- Working people who own nothing but the clothes on their back, household goods, and a low-value automobile they use to get to work who are declaring bankruptcy, almost always after serious medical issues (cancer, car wrecks, etc). Pretty much always able to fit all of their assets into the statutory exemptions and discharge all their debt with nothing to distribute in the bankruptcy estate. It's tedious work but has the highest level of client satisfaction, and these are the kinds of cases that bankruptcy is really MEANT for: people who absolutely cannot pay off their debts.
- People who are the victims of domestic violence who need help with family law issues. The only time I do divorce/custody/child support is when those issues arise in domestic violence cases. Usually there is a pretty clear good guy and a pretty clear bad guy. Never sorry that I win child support and custody for a woman who has had her face bashed up by a violent lunatic.
- Public housing tenants who are being evicted for no reason. I don't care how much rent they owe or how many lease provisions they've violated or how much weed they smoked. Preventing homelessness is pretty much always more important in my mind than whatever the landlord is whining about.
- Other public benefits issues. I help people stay on welfare when the government is trying to kick them off. This is sometimes literally life-and-death. For example, I have an elderly and mentally incompetent client right now whose Medicaid is being miscalculated by the state, which puts him at risk of being kicked out of the nursing home and into the gutter.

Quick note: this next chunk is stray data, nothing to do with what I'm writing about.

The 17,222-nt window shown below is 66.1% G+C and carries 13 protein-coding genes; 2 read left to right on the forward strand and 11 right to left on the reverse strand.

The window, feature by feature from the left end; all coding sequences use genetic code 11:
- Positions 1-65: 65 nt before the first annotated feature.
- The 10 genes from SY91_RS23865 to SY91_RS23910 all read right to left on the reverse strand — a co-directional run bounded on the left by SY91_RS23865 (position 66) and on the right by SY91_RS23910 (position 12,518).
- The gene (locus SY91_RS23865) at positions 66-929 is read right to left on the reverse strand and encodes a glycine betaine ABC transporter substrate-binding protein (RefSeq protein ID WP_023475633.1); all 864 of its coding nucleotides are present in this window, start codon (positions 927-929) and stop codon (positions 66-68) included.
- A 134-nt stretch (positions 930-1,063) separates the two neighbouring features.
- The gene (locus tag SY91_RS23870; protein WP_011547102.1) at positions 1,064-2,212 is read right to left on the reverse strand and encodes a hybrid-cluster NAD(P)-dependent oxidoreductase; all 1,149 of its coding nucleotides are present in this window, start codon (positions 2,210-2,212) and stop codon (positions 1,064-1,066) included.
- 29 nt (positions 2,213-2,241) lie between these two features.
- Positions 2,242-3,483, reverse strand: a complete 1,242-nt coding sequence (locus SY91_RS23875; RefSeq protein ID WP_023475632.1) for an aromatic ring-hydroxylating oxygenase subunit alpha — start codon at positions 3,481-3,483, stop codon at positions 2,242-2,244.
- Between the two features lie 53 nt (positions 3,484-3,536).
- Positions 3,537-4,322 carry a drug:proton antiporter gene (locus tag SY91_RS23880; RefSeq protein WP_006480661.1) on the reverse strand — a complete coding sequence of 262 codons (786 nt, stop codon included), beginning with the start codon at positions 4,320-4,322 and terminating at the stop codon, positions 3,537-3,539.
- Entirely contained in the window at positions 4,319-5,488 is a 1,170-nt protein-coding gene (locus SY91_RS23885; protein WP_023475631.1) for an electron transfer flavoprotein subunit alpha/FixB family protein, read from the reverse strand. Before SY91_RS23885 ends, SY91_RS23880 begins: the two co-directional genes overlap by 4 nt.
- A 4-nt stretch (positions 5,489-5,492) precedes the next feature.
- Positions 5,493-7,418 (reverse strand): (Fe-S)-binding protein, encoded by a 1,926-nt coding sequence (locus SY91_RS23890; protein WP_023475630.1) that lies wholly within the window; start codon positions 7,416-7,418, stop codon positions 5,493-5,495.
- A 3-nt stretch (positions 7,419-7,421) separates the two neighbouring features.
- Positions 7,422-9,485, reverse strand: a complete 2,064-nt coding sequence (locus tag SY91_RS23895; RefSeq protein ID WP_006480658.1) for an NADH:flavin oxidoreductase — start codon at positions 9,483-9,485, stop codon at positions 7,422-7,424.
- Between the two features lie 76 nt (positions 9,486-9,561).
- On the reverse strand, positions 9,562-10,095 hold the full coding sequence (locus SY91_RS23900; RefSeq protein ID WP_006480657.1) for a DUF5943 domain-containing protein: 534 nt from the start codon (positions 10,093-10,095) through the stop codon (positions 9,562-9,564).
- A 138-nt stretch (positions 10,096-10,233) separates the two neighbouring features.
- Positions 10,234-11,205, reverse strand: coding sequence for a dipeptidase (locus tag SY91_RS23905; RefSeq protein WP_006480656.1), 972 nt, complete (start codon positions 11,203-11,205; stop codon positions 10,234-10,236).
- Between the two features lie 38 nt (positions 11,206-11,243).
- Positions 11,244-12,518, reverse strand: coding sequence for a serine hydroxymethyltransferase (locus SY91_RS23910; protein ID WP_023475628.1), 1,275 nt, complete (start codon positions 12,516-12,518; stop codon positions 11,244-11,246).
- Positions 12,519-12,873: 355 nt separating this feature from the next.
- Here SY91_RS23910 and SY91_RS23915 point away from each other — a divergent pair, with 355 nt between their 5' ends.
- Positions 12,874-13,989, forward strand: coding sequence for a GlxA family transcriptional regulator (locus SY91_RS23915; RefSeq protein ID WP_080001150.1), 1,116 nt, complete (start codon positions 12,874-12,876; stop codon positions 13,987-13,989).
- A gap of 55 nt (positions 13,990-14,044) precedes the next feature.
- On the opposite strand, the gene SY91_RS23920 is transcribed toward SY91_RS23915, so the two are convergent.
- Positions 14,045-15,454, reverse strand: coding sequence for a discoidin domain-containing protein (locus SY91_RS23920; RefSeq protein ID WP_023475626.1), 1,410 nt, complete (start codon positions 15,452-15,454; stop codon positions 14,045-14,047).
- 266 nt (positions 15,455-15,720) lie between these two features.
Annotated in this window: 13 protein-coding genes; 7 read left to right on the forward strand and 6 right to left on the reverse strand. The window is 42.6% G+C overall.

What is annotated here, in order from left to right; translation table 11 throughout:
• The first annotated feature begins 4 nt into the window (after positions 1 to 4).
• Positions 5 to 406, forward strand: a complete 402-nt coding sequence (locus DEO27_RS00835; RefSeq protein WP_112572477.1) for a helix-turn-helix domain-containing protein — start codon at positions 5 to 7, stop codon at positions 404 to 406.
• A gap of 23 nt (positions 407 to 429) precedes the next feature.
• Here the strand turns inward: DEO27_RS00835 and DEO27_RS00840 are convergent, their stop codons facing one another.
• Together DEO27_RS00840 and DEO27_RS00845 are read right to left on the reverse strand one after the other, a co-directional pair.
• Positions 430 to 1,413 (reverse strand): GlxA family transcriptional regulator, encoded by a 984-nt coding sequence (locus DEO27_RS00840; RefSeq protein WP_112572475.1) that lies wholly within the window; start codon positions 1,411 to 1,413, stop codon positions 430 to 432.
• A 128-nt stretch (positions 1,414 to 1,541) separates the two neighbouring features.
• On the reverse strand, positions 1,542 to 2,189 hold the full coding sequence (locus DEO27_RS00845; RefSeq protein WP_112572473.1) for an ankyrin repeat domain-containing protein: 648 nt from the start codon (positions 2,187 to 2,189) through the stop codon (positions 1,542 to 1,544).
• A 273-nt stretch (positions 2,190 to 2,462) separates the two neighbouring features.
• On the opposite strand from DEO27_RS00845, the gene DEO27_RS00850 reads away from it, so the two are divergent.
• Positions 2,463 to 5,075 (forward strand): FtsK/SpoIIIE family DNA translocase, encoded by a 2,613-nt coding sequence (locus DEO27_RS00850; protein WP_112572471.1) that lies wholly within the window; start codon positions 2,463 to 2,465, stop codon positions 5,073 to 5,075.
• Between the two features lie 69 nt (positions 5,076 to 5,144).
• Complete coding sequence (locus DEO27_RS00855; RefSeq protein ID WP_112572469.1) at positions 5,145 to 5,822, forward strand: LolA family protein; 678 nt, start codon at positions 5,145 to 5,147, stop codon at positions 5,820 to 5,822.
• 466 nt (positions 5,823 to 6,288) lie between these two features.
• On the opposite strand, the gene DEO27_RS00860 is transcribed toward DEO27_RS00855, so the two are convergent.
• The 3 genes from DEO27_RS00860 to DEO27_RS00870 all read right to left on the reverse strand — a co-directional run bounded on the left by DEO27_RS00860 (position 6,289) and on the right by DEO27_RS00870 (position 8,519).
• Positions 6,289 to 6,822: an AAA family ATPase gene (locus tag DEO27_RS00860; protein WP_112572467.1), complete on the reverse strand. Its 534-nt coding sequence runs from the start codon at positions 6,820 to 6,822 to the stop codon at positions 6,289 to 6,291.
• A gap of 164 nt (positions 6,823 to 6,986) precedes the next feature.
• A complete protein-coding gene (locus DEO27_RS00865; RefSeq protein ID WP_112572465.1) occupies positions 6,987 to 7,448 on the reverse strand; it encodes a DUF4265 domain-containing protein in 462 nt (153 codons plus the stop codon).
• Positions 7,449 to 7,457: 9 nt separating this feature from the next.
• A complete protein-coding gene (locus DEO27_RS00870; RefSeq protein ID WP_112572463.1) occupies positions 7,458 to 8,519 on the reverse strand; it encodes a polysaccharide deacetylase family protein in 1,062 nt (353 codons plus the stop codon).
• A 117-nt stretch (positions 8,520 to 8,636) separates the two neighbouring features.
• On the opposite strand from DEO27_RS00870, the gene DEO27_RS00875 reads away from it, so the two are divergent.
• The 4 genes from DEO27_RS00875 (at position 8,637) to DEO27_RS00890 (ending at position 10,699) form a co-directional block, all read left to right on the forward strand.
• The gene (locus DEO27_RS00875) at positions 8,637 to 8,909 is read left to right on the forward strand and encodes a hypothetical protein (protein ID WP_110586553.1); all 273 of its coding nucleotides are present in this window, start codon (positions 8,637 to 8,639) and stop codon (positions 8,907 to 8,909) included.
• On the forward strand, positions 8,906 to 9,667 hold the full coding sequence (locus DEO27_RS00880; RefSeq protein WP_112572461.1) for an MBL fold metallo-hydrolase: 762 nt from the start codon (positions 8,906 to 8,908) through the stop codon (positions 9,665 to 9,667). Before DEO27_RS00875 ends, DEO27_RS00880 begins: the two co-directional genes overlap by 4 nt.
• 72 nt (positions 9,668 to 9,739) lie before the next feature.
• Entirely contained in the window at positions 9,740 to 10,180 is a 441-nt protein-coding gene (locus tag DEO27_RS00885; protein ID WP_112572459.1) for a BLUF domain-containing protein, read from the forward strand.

I do not tolerate fraud in any of theabove. If my client is being misleading or doing something funny, my retaineragreement and the rules of professional responsibility lets me/requires that Idrop them. I love my job.
7. Lawyers versus doctors.
I'm an attorney in South Africa...
When I first started practicing, Iworked at a firm that represented a huge international medical indemnitysociety. This meant that we exclusively defended doctors who had been sued for medicalmalpractice. You would not believe how careless,negligent, aloof and just completely irresponsible some specialist doctors canbe.